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Monotype (acrylic) and digital printing on paper edition of 20, 2022 With the edition "Neve Shalom", which includes two variations (Neve Shalom I and Neve Shalom II), I would like to remind of the Jewish history in Hamburg. Around 1700, Sephardic Jews settled in Hamburg. The Neve Shalom community built a synagogue in Altona, which at that time was under Danish authority. In Hamburg, however, Jewish life was much more regulated. In 1834, the community was finally able to build a synagogue in a backyard located at Alter Wall, but it was destroyed by the great fire of 1842. A new synagogue was built shortly after, again in a backyard situation just a few houses further on. The interior of the synagogue is reported to have been decorated with Moorish motifs and floral ornamental patterns. In 1935 the synagogue was closed, around 1940 destroyed (probably) by bombing in WW2. The paper work consists of two layers: A graphic layer that was digitally printed, and a layer that I printed by hand using the monotype printing process. The graphic pattern, composed of triangles, is reminiscent of a waving cloth - similar to a tallit (a prayer shawl in Judaism). In the composition of the triangles also results the shape of the Star of David. The graphic is overlaid by the traces that are created by the monotype printing. Each individual work is unique due to the gestural application of color and the printing process. Source: https://juedische-geschichte-online.net/beitrag/klei-synagoge-baeckerstrasse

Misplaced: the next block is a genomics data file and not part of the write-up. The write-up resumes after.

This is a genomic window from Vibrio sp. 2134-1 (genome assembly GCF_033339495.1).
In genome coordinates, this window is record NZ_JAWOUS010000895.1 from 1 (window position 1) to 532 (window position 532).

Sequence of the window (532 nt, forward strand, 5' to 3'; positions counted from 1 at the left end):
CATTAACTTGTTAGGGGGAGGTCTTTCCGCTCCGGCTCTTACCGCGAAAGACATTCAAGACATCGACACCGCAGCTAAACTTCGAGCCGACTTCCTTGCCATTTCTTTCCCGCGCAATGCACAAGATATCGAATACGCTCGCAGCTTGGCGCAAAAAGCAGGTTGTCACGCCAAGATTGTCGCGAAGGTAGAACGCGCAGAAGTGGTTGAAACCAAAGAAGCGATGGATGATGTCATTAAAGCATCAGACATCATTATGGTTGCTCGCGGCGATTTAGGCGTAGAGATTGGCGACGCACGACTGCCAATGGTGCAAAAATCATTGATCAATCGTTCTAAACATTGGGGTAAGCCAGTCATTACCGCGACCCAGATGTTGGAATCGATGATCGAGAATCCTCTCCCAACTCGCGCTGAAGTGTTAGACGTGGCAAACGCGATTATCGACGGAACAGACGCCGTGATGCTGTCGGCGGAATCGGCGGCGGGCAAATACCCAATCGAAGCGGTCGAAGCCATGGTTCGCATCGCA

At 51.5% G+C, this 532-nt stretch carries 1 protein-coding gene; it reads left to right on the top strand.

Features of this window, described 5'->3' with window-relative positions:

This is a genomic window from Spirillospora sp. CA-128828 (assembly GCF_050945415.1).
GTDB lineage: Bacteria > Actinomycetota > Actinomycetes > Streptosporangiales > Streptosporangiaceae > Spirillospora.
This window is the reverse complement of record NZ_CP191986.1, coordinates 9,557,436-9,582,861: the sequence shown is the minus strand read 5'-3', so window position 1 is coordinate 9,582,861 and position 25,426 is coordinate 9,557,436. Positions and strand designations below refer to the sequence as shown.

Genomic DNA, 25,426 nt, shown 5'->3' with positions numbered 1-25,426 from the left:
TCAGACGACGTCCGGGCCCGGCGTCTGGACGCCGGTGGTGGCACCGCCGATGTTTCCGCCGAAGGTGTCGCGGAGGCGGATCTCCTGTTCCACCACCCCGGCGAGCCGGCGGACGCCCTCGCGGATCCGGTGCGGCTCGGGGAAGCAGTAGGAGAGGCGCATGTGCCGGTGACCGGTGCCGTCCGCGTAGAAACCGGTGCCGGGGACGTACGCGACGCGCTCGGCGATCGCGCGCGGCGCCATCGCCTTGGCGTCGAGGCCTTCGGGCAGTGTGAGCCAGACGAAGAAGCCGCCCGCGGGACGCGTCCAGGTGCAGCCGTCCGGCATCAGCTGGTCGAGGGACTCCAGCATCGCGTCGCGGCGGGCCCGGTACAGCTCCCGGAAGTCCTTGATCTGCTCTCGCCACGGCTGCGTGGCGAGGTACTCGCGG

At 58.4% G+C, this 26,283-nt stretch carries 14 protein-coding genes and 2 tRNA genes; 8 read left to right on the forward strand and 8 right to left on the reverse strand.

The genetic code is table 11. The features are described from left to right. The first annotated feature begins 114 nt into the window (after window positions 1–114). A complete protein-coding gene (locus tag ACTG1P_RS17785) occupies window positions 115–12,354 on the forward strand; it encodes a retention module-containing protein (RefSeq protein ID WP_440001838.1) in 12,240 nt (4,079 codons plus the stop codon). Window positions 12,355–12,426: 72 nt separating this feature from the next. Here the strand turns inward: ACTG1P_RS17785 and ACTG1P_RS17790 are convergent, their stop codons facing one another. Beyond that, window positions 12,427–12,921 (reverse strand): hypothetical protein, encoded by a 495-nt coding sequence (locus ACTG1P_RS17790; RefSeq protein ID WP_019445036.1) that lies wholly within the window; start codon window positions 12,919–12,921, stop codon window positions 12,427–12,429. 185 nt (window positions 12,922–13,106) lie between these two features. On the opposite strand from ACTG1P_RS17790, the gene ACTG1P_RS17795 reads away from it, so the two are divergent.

Malwin Faber creates complex synergies from gestural traces, sharp-edged cut-outs, lines and material textures. The abundance of different interwoven colours and shapes initially appears as a Gordian knot, demanding the full attention of the beholder. Faber focuses on presenting a fascinating interplay of seemingly contradictory images and outwardly contrasting prominences: the small-scale with the extensive, geometric elements contrasted with sweeping indexical signs, convergence with centrifugal force. Most striking is the simultaneity of speed and tranquillity, of coincidence and precision. The picture’s gradual composition resembles a jazz improvisation; it is a blend of freedom and discipline with alternating rhythms. (Text: Dagmar Lott-Reschke) Malwin Faber is currently part of the Kunstimpulse exhibition on Mönckebergstraße.
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